Blockchain technology has become a major discussion topic in recent years. Rightfully so because there is no question that Blockchain holds significant promise for the future. Many major companies are investing in this technology such as Microsoft, IBM, Cisco, SAP, as well as others. As with any new technology, there is a lot of claims made around Blockchain, and it is very difficult to separate the fiction and truth from this topic. Only time will tell whether the things that are said actually become reality or they just stay as false promises.
One topic, in particular, has caught my attention, the implementation of Public Key Infrastructure (PKI) and Blockchain. While the outcome is yet to be determined, I believe that Blockchain technology will deeply benefit from PKI and other identity technologies, rather than replacing them.
Blockchain at its core is a shared ledger, the technology provides a mechanism for multiple participants to agree upon the contents of the ledger, in a decentralized manner. These participants make up what often called as the Blockchain network. Blockchain leverages digital signatures, Elliptic-Curve Cryptography, and SHA-2 hashes, as the main cryptography for all transactions. Having to use Public Key or “asymmetric” cryptography system with Blockchain requires the private key to be protected to the highest level, that is because if you lose your private key with Bitcoin that essentially means losing your money. With all of this information, there’s no question that Blockchain stands significance in certain applications. The experiments made by the banking industry is a great example how Blockchain can secure bank transfers. However, because Blockchain is new technology, it has lots of room to develop and improve.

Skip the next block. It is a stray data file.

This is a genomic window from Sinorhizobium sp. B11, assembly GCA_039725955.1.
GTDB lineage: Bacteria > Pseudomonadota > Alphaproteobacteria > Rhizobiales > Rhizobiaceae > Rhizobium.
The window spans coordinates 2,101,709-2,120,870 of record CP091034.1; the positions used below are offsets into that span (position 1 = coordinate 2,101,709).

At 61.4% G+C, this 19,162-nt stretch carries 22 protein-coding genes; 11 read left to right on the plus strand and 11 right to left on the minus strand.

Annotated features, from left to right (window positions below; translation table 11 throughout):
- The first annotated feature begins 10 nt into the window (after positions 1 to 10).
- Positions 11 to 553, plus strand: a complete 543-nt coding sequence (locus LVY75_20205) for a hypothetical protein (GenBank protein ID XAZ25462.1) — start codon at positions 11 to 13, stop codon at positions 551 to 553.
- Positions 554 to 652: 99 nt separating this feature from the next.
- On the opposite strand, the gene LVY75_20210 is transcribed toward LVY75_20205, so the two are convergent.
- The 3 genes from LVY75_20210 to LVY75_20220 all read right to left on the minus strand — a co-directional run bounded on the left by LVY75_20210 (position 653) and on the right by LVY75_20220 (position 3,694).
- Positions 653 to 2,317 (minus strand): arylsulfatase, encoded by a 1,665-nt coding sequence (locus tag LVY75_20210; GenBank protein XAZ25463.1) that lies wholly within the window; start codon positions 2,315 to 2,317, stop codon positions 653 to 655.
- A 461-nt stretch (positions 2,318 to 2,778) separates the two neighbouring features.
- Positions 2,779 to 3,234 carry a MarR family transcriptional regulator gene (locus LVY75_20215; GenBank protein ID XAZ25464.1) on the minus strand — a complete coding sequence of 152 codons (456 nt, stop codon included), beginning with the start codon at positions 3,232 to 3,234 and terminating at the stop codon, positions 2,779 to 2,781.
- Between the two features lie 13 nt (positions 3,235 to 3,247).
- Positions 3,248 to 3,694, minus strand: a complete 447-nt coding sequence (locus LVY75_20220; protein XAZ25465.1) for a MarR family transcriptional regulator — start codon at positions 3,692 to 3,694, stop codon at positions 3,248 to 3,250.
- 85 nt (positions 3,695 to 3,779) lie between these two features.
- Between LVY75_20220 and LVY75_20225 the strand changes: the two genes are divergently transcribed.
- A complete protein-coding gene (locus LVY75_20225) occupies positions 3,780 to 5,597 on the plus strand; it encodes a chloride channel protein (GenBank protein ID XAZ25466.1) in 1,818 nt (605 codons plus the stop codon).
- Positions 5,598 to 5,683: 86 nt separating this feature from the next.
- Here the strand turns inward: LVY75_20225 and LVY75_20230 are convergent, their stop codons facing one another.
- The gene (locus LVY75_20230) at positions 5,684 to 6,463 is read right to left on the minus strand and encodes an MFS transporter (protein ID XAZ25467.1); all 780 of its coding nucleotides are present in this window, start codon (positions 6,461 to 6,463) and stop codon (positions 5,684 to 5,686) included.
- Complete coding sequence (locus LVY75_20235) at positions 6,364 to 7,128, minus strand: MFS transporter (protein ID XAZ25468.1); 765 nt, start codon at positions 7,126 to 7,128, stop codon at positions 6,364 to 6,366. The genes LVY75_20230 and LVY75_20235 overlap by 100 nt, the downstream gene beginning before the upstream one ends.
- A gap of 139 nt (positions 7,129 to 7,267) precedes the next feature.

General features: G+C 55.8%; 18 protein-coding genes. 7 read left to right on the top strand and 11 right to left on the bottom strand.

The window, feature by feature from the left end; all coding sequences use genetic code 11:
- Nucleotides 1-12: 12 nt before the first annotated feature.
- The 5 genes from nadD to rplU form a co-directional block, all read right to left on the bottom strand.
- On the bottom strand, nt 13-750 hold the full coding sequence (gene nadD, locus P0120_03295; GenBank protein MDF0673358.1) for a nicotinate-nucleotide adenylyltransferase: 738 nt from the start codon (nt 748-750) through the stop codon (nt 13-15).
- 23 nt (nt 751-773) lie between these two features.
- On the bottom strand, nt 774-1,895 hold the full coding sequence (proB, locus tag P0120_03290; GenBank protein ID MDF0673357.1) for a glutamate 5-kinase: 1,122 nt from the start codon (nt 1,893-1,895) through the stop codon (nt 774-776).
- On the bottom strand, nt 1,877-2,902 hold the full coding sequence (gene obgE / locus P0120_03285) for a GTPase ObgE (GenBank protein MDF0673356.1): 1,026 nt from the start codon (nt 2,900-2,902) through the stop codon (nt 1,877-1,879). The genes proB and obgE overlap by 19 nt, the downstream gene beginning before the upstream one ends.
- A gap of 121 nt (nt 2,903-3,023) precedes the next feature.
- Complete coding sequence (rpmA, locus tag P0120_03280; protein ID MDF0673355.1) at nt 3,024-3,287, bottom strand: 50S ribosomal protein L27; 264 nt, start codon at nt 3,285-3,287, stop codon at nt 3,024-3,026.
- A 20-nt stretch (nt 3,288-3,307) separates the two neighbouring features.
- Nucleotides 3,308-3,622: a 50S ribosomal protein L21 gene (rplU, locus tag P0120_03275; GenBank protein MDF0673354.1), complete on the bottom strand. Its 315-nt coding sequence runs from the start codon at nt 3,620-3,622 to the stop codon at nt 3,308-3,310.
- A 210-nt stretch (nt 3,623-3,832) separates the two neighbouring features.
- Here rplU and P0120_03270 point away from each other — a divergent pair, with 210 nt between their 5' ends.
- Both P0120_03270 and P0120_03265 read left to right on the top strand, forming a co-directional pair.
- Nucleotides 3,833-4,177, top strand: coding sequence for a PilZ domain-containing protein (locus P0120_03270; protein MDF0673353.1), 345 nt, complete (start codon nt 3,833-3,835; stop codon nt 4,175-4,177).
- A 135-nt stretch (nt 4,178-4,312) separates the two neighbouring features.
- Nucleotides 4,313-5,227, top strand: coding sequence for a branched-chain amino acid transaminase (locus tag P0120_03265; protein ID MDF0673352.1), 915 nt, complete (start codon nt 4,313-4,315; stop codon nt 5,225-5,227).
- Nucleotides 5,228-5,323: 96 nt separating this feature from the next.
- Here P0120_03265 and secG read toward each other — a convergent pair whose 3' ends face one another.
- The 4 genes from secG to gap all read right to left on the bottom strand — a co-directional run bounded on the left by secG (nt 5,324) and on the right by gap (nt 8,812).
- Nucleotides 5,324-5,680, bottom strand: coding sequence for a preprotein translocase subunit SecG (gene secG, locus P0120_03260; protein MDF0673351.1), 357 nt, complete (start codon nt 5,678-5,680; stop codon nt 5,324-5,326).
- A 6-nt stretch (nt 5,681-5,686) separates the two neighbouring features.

In the Bitcoin Blockchain, the ledger contains transactions involving the exchange of currency, but in the more general case, the contents of the ledger can be almost anything. When it comes to Public Key Infrastructure I believe that the basic setup will remain the same. That means that CA will issue and manage certificates needed for the trusted digital identities to implement strong authentication, digital signatures, and data encryption. But instead of running the infrastructure on a computer which requires a lot of maintenance, the CA would be running on the Blockchain instead. It would replace the single computer by a group of connected computers where the code is accessible to anyone and that would make PKI even more trustworthy and vigorous.
In order to really understand how implementing PKI on Blockchain would benefit over traditional PKI let’s go over some apparent advantages.The certificates are not signed, resulting in them being shorter which would reduce the time it takes to transmit a certificate backed by CA certificate chain.Validation of a certificate and its CA certificate chain is critical. But because Blockchain is a “distributed ledger”, the verifier has a local copy of the entire blockchain and is able to look up the hashes of certificates in the blockchain stores without network access, therefore no signatures need to be verified.
Lastly, in Blockchain PKI the use of certificate revocation list (CRLs) or responses to online certificate status protocol (OCSP) queries would no longer be required. This is an advantage because these lists can consume a lot of data, resulting in a slower overall process.
The technology is very exciting but the future is yet to be determined. Because of this technology being quite new, we can expect few bumps on the way as the technology matures. Blockchain will remain as one of the most interesting technologies to keep an eye on in the next few years.